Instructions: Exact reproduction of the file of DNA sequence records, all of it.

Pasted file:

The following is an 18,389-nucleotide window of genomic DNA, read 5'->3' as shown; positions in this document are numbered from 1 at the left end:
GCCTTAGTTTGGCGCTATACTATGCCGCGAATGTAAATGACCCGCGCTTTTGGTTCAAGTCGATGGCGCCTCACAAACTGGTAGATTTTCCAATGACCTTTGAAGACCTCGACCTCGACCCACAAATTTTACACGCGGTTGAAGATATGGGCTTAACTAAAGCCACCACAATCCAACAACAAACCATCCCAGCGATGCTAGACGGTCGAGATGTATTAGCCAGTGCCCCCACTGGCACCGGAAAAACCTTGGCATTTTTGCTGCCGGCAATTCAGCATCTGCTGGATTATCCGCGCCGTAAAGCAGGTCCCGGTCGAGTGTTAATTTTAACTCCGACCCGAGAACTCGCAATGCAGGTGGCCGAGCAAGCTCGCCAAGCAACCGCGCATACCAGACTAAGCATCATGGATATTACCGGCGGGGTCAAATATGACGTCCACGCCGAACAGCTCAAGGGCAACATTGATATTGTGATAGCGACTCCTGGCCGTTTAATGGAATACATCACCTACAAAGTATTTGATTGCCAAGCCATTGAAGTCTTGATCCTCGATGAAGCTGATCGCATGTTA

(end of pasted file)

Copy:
The following is an 18,389-nucleotide window of genomic DNA, read 5'->3' as shown; positions in this document are numbered from 1 at the left end:
GCCTTAGTTTGGCGCTATACTATGCCGCGAATGTAAATGACCCGCGCTTTTGGTTCAAGTCGATGGCGCCTCACAAACTGGTAGATTTTCCAATGACCTTTGAAGACCTCGACCTCGACCCACAAATTTTACACGCGGTTGAAGATATGGGCTTAACTAAAGCCACCACAATCCAACAACAAACCATCCCAGCGATGCTAGACGGTCGAGATGTATTAGCCAGTGCCCCCACTGGCACCGGAAAAACCTTGGCATTTTTGCTGCCGGCAATTCAGCATCTGCTGGATTATCCGCGCCGTAAAGCAGGTCCCGGTCGAGTGTTAATTTTAACTCCGACCCGAGAACTCGCAATGCAGGTGGCCGAGCAAGCTCGCCAAGCAACCGCGCATACCAGACTAAGCATCATGGATATTACCGGCGGGGTCAAATATGACGTCCACGCCGAACAGCTCAAGGGCAACATTGATATTGTGATAGCGACTCCTGGCCGTTTAATGGAATACATCACCTACAAAGTATTTGATTGCCAAGCCATTGAAGTCTTGATCCTCGATGAAGCTGATCGCATGTTA